Martinon’s passion for the arts stems from his affinity for rock music and graffiti. “I am what we call in France an enfant du rock,” he says. “When I was younger, I was a real rock ’n’ roll encyclopedia! I also got interested very early by US rap, around 1985, before it was really known in Europe.”
No doubt the French Consulate will promote music during Martinon’s L.A. residency; his office is already hard at work preparing lots of gorgeous performing arts events, including an electronic music festival. “I am pleased to welcome very soon Emilie Simon, known for the soundtrack of March of the Penguins,” says Martinon. “The Make Music Pasadena—a Fête de la Musique event—was a success last year, and we are working on its extension to all of the LA area with the very open spirit that made its success in France.”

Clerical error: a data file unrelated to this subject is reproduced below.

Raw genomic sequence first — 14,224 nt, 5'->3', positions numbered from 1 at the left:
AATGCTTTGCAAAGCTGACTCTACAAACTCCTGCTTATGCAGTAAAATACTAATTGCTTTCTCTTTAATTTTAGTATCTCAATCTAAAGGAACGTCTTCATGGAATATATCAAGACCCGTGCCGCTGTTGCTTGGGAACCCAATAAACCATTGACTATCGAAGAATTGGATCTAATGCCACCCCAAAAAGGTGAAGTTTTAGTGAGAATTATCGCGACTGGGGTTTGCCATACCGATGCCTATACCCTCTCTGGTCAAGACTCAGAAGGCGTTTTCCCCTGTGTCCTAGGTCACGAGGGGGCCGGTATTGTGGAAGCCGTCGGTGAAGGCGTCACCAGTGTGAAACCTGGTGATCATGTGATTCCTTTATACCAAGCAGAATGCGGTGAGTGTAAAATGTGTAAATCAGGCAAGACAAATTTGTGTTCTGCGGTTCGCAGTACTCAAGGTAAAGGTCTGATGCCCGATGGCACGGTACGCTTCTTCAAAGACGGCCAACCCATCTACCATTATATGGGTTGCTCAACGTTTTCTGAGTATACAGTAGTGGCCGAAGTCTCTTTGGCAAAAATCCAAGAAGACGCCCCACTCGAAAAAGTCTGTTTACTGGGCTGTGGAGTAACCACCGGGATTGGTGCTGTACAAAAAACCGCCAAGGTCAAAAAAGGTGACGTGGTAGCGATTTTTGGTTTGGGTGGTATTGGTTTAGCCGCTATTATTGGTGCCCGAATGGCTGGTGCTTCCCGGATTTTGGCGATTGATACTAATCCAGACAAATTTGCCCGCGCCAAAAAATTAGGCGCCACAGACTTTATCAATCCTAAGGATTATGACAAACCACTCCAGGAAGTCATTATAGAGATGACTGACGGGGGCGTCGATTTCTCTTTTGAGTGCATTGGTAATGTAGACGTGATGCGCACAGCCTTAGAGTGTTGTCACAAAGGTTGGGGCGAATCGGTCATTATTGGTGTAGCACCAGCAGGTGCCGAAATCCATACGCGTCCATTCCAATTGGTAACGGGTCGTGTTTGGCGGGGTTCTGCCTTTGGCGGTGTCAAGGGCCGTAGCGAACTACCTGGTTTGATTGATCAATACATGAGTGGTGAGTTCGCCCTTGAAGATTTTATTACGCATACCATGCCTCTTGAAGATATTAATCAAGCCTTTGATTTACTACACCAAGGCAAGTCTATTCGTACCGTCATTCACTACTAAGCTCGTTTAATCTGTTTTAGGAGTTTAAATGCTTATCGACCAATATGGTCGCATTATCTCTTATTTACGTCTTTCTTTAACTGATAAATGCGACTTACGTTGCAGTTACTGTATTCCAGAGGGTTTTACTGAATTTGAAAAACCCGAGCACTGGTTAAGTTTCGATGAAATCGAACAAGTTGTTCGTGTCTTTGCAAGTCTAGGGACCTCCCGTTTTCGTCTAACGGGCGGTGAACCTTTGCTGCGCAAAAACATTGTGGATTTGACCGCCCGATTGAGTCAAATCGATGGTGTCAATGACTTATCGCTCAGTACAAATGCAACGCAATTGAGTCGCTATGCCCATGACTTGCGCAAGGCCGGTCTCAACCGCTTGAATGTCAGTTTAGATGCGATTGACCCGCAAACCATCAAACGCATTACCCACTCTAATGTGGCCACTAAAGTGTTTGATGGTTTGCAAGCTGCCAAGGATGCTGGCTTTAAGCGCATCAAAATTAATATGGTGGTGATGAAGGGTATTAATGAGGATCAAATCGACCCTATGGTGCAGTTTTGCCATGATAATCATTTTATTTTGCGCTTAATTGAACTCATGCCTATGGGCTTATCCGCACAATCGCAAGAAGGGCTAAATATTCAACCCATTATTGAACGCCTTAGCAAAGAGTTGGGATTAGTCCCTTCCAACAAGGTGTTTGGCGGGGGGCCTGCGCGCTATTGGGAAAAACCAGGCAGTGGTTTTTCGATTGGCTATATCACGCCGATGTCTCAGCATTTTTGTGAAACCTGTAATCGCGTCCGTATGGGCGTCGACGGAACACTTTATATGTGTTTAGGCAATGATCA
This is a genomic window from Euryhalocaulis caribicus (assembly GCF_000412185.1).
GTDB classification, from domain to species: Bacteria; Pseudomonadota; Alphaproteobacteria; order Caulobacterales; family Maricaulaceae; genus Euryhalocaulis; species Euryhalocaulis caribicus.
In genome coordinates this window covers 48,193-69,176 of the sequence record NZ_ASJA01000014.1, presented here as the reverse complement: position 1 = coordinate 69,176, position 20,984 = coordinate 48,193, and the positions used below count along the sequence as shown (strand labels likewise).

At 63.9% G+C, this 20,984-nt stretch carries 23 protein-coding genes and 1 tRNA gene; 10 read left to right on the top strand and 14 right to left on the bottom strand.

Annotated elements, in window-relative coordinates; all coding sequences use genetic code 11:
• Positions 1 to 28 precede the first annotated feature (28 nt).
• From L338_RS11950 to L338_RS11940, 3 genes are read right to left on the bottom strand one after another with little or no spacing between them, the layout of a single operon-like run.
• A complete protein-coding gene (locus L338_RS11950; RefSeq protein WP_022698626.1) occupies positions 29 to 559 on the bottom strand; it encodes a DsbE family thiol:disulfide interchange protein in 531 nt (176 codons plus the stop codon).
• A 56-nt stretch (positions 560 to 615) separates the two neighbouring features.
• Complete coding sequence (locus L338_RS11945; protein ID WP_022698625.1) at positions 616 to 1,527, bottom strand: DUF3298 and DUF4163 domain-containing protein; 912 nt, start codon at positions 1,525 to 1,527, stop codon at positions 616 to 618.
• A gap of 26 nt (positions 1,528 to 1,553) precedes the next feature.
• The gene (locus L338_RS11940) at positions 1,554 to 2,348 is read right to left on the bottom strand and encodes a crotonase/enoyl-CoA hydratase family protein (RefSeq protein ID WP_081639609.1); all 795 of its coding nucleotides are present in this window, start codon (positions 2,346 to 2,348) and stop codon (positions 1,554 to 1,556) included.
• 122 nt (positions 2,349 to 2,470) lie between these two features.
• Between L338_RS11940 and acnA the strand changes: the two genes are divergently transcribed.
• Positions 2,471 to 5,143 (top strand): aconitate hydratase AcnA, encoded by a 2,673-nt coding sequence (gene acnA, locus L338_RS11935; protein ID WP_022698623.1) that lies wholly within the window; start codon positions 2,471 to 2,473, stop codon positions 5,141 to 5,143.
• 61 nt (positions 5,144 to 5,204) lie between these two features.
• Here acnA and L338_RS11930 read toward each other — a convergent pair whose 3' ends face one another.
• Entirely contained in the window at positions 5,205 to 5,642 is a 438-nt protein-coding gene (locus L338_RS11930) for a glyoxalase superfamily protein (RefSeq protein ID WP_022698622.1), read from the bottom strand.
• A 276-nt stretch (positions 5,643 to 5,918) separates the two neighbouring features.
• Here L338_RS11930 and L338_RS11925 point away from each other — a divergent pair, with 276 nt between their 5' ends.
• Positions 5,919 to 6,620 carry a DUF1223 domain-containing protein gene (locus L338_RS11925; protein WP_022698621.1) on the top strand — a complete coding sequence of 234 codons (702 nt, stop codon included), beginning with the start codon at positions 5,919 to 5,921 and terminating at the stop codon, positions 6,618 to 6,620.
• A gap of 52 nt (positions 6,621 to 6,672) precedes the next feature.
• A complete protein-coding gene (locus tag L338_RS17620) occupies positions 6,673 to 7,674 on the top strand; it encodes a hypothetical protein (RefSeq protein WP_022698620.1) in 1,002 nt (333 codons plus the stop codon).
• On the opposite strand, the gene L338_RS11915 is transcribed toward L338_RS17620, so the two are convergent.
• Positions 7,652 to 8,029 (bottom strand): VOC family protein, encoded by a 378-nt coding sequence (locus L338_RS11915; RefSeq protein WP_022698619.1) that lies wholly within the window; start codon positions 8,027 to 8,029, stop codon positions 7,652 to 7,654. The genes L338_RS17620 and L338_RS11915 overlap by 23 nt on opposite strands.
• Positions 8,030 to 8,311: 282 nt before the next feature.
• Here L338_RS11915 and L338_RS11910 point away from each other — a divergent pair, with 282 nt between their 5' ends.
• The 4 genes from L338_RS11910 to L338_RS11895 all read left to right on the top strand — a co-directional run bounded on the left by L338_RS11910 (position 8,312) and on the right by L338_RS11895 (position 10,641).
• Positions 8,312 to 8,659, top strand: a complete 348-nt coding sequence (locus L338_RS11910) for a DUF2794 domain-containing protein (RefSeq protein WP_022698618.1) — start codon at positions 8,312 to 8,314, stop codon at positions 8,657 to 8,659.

“In terms of contemporary art, I grew up in the 80s in Paris with the Figuration Libre movement, and I am sensitive to the work of Hervé di Rosa,” reveals the consul general. “His sculptures are tremendous.”
Martinon also cites Keith Haring and Jean-Michel Basquiat among his favorite artists. “I have also recently developed an interest in video, and I am keen on Pierre Huyghe’s work,” he adds.
Major French artists like Louise Bourgeois and Christian Boltanski are regularly exhibited in L.A., and the French Consulate has many projects to promote the new contemporary art scene. Recently, with the program Jeunes Talents, eight young American photographers were invited to go to France for ten days. When they came back, their photographs were unveiled at Louis Stern Fine Arts in West Hollywood.
“For me, it’s a blessing to be in the capital of cinema and, in a few days, we are inviting famous American screenwriters to come to France,” says Martinon. “We wish that France will inspire them!”